Jury sentences Texas man to 40 years in prison for burning boy who later died of injuries



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GALVESTON, Texas — Jurors imposed a 40-year prison sentence Tuesday on a Texas man convicted in a childhood arson attack on a boy who died as a result nearly 13 years later.

Don Collins was sentenced for pouring gasoline on Robert Middleton and setting him on fire on Middleton's eighth birthday in 1998 near Splendora, about 35 miles northeast of Houston. Prosecutors have said Collins burned the boy to silence him after earlier sexually assaulting the child.

Middleton endured years of physical therapy before he died in 2011 from skin cancer blamed on his burns.

Collins, 29, was convicted of capital murder Monday. His punishment was capped at 40 years because he was 13 at the time of the attack.

A jury of seven women and five men heard testimony Tuesday that Collins was a troubled child who molested a 6-year-old girl and stomped a kitten to death, according to the Houston Chronicle.

A man testified that Collins sexually assaulted him as a child.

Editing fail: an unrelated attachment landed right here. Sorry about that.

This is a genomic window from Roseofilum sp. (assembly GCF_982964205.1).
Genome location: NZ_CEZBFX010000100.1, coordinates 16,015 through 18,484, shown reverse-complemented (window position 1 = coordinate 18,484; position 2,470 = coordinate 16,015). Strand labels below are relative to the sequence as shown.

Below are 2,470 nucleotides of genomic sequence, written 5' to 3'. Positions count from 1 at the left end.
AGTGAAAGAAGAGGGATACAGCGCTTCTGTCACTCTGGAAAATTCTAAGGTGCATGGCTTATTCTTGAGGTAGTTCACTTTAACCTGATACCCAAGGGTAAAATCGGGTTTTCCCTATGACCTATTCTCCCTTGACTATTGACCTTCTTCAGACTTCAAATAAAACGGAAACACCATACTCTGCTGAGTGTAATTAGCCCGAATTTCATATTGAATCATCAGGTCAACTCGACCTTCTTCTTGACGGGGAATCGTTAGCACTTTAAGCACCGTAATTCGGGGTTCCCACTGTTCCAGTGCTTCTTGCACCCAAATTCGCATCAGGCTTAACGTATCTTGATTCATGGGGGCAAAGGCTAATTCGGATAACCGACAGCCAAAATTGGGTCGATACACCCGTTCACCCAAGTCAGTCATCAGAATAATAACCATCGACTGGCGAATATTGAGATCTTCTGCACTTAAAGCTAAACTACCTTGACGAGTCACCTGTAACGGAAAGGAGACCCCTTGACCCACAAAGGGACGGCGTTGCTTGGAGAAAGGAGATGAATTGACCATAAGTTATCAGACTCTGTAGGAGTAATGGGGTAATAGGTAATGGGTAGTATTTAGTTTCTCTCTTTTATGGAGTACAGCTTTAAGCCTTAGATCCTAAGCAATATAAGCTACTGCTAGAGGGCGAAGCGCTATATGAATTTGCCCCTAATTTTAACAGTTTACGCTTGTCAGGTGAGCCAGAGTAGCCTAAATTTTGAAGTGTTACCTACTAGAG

"He had no friends," Colleen Middleton, Robert Middleton's mother, testified, KHOU-TV reported. "Everybody was afraid of him. He was the big bully that stomped kittens to death."

Defense attorney E. Tay Bond told jurors that Collins' mother died when he was 8 and that his father was absent. He was left in the care of relatives who had little interaction with him.

Rebecca Whitlock, a nurse who helped Middleton regain his strength and flexibility at a Galveston hospital, testified that he helped other burned children and lobbied to keep the hospital open when it was on the verge of being closed following Hurricane Ike in 2008, the Chronicle reported.

He was so well-liked that Whitlock worked to have June 28, his birthday, declared Robert Middleton Day by the city of Galveston. A plaque with a city proclamation and a photo of Middleton adorn the lobby of the hospital's burn center, she said.

The trial was held in Galveston County because the case received extensive media coverage in Montgomery County, north of Houston.

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